Since ancient times, the activities of the temple and the tourism drive the economy of the city and provide livelihood to several people. In the entire town, one feels the presence of the deity and the principal temple. Various activities in the city are somehow or the other connected with the temple and people have an intimate bond with the deity.
Madurai and Chidambaram are examples of towns that have come up around a temple and are known for their temple. The temple is located at the centre or the Brahma sthaana in Vastu. The entire town is built around the temple in a series of concentric mandalas (rectangles) around the temple. Generations of families have been involved with the temple in various capacities and have depended on the temple for their livelihoods. Weavers, artisans and sculptors, priests and scholars, musicians, merchants and administrators have been associated in specific capacities with temple activities for centuries. This is especially seen during festivities when arrangements and activities are carried out by the locals without much outsourcing. One is left to marvel at the well established ecosystem that a temple creates for its people.
Tale of Umapati Sivam
There is a tale of Umapati Sivam and his guru Maraijnana Sambandha Sivam that beautifully depicts the ancient relationship that communities hold with the temple. Umapati Sivam and Maraijnana Sambandha Sivam belong to the parampara of Meykanda Sivam, whose 4 acharyas known as the santana acharyas have codified the philosophical principles of Saiva Siddhanta in South India in their fourteen works collectively called the Meykanda Sastras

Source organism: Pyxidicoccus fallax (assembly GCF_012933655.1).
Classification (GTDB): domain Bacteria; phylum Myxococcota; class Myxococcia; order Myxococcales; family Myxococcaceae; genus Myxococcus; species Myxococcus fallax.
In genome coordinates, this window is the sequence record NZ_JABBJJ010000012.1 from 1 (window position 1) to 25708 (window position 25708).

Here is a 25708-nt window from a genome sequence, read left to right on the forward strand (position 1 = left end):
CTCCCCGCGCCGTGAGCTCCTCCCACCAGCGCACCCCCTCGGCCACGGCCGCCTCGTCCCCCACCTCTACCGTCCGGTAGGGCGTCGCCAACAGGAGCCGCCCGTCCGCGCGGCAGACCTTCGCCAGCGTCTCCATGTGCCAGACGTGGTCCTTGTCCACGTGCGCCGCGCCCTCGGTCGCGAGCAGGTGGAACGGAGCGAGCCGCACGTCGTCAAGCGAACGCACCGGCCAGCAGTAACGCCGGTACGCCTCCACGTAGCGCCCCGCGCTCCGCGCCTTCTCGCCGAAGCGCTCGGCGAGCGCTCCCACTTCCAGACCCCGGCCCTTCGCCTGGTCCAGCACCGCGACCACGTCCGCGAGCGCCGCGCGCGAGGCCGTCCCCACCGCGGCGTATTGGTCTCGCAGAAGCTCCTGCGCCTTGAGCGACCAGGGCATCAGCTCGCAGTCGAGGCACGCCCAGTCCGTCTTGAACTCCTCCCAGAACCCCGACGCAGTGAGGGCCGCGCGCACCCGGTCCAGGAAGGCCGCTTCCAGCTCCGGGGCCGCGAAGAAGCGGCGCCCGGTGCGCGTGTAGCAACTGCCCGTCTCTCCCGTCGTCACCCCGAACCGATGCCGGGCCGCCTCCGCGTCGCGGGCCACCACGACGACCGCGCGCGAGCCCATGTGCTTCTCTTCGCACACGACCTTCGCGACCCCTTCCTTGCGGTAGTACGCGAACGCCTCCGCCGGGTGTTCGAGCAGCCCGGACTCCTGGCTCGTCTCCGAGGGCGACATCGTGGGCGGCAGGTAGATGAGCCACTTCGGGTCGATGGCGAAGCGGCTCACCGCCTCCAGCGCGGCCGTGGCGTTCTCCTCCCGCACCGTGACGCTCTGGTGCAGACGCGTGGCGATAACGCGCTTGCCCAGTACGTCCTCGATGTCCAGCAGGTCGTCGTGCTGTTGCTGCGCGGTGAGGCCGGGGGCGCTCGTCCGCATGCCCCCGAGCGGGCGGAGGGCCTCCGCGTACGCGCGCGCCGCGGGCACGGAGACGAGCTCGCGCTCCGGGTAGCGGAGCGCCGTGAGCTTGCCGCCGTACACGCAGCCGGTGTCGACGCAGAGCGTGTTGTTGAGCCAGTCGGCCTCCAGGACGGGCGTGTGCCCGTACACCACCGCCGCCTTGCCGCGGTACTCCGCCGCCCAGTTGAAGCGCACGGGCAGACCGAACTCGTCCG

Umapati Sivam was born into a brahmin family that belonged to the Tillai Muvayiravar, the group of 3000 brahmins who traditionally have been the priests at Chidambaram, belonging to the Dikshitar community. It is said the community was chosen by Lord Nataraja himself for the worship in Chidambaram when he appeared among one of them on their way back after a vedic sacrifice in heaven.
He was well versed in Vedas and Agamas and as a special honour for his accomplishments he was carried around daily in a pearl palanquin accompanied by drums and a torch even in daylight. One day the procession was passing a verandah where Maraijnana Sambandha Sivam was teaching his disciples. Seeing Umapati Sivam in such pomp, he said loudly, “Look! There is a person who is blind during the day, riding around in a dead wood”.
Umapati Sivam was an evolved soul who was looking for a jnana guru. Instead of taking these words as criticism, he took them as jnana upadesa. He looked out of his window to see who had spoken these and saw in place of Maraijnana Sambandhar, Lord Nataraja himself!
He alighted from the palanquin and fell at Maraijnana Sambandhar’s feet. While Umapati Sivam was lying on the ground, Maraijnana Sambandhar began running at great speed. Umapati Sivam also started following him. However due to the heat, both of them became exhausted soon and fell in the verandah of a house belonging to a senkundar (weaving) community. Maraijnana Sambandhar was hungry and begged for food. All that the houseowner could offer at that time was liquid starch used for sizing (coating) the yarn. Maraijnana Sambandhar however accepted it and started having it. Some liquid flowed down his forearm and started dripping from his elbow. Umapati Sivam heartily had those drips as Guru ucchistham, food left over after Guru has finished eating.